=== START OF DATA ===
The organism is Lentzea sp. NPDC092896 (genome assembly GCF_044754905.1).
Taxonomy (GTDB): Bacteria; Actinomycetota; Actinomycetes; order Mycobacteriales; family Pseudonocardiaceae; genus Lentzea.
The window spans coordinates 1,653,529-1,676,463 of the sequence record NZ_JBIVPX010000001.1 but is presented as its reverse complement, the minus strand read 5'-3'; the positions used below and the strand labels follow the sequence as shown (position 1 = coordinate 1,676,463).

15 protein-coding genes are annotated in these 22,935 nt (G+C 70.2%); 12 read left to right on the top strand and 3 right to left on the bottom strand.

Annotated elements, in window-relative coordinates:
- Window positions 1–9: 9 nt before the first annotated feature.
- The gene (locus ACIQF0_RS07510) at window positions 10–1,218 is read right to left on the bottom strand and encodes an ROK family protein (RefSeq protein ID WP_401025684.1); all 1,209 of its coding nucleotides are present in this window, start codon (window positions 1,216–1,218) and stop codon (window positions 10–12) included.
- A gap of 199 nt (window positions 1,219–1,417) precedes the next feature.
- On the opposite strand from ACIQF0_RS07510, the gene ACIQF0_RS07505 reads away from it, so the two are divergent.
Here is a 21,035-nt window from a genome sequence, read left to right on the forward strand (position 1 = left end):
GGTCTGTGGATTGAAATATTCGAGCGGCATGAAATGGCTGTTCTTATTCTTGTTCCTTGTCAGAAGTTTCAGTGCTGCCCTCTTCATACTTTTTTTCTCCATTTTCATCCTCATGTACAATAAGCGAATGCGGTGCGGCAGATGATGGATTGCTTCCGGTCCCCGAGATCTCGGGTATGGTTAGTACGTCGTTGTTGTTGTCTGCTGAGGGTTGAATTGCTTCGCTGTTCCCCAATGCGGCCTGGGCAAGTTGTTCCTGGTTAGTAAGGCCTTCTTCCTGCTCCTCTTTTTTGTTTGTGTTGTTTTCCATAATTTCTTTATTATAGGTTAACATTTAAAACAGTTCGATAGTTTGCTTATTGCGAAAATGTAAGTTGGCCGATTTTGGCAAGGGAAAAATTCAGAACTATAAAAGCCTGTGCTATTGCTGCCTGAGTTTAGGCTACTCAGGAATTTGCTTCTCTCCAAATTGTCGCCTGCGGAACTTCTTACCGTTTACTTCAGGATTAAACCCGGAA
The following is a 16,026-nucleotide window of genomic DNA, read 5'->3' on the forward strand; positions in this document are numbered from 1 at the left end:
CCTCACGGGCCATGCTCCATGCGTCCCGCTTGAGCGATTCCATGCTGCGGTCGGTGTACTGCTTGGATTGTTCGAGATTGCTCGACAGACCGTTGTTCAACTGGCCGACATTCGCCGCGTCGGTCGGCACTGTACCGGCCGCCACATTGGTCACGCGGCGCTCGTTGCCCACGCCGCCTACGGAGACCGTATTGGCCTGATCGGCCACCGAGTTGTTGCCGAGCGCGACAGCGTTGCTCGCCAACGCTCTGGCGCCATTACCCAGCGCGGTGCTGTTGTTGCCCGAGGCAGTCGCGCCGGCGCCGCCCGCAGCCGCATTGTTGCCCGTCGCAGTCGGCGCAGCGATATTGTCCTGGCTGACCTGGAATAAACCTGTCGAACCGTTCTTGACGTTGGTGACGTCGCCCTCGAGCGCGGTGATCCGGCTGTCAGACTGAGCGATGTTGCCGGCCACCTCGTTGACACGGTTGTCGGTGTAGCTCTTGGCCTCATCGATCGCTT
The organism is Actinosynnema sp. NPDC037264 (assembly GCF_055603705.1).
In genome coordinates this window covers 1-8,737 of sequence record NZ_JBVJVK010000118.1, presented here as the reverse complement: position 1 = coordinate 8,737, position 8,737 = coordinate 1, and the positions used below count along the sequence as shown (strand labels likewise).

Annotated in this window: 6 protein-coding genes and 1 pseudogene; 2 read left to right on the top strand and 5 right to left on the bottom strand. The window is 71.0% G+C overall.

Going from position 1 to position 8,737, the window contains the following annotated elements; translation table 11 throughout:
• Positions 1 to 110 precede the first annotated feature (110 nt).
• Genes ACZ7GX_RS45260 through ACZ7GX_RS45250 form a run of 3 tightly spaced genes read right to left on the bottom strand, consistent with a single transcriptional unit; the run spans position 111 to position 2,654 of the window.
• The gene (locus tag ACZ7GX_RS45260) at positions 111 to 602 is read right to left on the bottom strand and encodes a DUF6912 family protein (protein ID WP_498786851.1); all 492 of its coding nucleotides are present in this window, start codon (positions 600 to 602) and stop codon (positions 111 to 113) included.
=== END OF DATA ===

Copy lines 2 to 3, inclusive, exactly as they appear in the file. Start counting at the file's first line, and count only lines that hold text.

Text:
Taxonomy (GTDB): Bacteria; Actinomycetota; Actinomycetes; order Mycobacteriales; family Pseudonocardiaceae; genus Lentzea.
The window spans coordinates 1,653,529-1,676,463 of the sequence record NZ_JBIVPX010000001.1 but is presented as its reverse complement, the minus strand read 5'-3'; the positions used below and the strand labels follow the sequence as shown (position 1 = coordinate 1,676,463).